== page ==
The Dreadnought Hoax was a practical joke that Virginia Woolf and her friends played on the British Navy in 1910 when they disguised themselves as Abyssinian princes and convinced the navy to give them a private tour of Britain’s flagship, the H.M.S. Dreadnought.
The prank occurred in February of 1910, when the group of friends, which included their ringleader Horace de Vere Cole, Virginia’s brother Adrian Stephen, Guy Ridley, Anthony Buxton, Duncan Grant as well as Virginia Woolf (who was then Virginia Stephen), disguised their skin color with skin darkeners, dressed up in long caftans, placed turbans on their heads and glued fake beards to their faces.
After disguising themselves, the group then sent a telegram to the navy announcing their intended arrival at the ship and headed to London’s Paddington station.
At the station, Cole introduced himself to the stationmaster as Herbert Cholmondeley of the UK Foreign Office and asked for a special train to take them to Weymouth. Fooled by their disguises, the stationmaster supplied them with a private coach.
Once they arrived in Weymouth, they were greeted by an honor guard and taken to Dorset, where the ship was moored. There the group inspected the fleet and took a private tour of the Dreadnought.
Throughout the tour, the “princes” spoke in Swahili as well as random gibberish, proclaiming “Bunga! Bunga!” over and over, asked for prayer mats and awarded various crew members with fake military honors.
Adrian and Virginia also found themselves shaking hands with their cousin, who was an officer on the ship, but even he failed to recognize them through their disguises.
After a few hours, Adrian declared the state visit was over and asked to be taken back to Weymouth. During the ride home, the pranksters decided not to tell the press about their little joke in order to spare the navy any further embarrassment. The next day, Cole wrote a letter to a friend praising the naval officers:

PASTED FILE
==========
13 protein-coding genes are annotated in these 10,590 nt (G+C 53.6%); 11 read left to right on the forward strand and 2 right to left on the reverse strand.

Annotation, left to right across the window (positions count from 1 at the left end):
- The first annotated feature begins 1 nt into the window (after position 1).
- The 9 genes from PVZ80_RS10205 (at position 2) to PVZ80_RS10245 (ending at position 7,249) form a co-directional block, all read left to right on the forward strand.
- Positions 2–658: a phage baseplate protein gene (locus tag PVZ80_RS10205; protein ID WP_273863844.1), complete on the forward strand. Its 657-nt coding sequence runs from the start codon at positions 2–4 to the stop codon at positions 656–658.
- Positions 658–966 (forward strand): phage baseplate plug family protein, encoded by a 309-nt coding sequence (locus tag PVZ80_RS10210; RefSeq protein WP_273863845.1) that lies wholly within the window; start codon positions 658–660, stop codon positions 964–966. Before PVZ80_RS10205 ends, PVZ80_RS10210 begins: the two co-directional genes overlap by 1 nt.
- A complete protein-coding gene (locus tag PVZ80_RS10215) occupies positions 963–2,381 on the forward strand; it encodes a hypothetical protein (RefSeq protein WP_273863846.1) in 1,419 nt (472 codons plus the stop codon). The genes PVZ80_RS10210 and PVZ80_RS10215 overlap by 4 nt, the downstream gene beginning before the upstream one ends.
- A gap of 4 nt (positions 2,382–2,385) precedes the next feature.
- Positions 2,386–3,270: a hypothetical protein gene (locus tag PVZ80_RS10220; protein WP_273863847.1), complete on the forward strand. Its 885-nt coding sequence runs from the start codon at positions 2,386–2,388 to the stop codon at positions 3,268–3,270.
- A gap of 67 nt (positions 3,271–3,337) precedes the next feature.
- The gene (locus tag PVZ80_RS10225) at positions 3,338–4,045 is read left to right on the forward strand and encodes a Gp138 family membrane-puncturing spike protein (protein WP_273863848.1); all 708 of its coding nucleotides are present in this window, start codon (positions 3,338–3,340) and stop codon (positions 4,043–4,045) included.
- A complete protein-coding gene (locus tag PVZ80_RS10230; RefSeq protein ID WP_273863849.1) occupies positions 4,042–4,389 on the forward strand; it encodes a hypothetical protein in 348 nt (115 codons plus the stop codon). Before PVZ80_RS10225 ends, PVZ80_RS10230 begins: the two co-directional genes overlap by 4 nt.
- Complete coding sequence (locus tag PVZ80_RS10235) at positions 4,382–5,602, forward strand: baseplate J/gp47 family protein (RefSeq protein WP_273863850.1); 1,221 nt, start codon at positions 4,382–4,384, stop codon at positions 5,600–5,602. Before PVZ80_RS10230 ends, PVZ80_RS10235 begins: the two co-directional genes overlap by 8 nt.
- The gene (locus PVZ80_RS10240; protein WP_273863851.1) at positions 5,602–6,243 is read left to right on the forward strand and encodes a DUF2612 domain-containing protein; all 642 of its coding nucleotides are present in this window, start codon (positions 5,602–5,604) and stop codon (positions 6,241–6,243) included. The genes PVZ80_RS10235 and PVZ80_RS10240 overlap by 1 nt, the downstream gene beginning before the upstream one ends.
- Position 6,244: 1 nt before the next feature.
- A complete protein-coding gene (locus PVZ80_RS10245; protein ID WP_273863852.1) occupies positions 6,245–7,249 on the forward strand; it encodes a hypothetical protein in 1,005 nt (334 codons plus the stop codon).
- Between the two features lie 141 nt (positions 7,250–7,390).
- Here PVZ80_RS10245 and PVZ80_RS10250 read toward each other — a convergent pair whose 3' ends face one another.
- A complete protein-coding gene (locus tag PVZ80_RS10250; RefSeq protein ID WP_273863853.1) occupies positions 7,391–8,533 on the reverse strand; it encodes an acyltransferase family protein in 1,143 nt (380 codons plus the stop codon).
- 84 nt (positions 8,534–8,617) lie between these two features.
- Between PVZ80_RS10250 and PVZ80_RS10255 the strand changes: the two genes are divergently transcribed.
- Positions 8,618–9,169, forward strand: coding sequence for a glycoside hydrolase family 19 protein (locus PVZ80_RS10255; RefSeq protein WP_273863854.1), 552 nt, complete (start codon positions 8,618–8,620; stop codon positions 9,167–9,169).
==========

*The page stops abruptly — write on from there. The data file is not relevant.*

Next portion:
“They were tremendously polite and nice – couldn’t have been nicer: one almost regretted the outrage on their hospitality.”
Always the attention-seeker, Cole went to the press anyway without telling the others. Within a few days the hoax was front page news.
Upon learning that a young woman had taken part in the prank, the press discovered Virginia’s identity, as well as the identity of the others, and appeared at their homes asking for interviews, which they granted. The public fascination with the hoax lasted well over a week before it eventually died down.
According to various newspaper reports, in retribution for their actions, several members of the group were later abducted by the navy and caned.
One article, published in the Evening Post in New Zealand in April of 1910, states that two unnamed hoaxers were caned, yet according to a recent article in the Guardian, only Duncan Grant was caned.
The prank spurred the British military to tighten restrictions on all future state visits by foreign ambassadors. After the real Emperor of Ethiopia visited England later that year, he was chased through the streets by children shouting “Bunga! Bunga!” and when he asked to inspect the navy’s fleet, the admiral politely declined out of fear of further embarrassment.
Alberge, Dalya. “How a Bearded Virginia Woolf and Her Band of “Jolly Savages” Hoaxed the Navy.” The Guardian, 4 Feb. 2012, www.guardian.co.uk/books/2012/feb/05/bloomsbury-dreadnought-hoax-recalled-letter
Bell, Quentin. Virginia Woolf: A Biography. Hartcourt Books, 1972.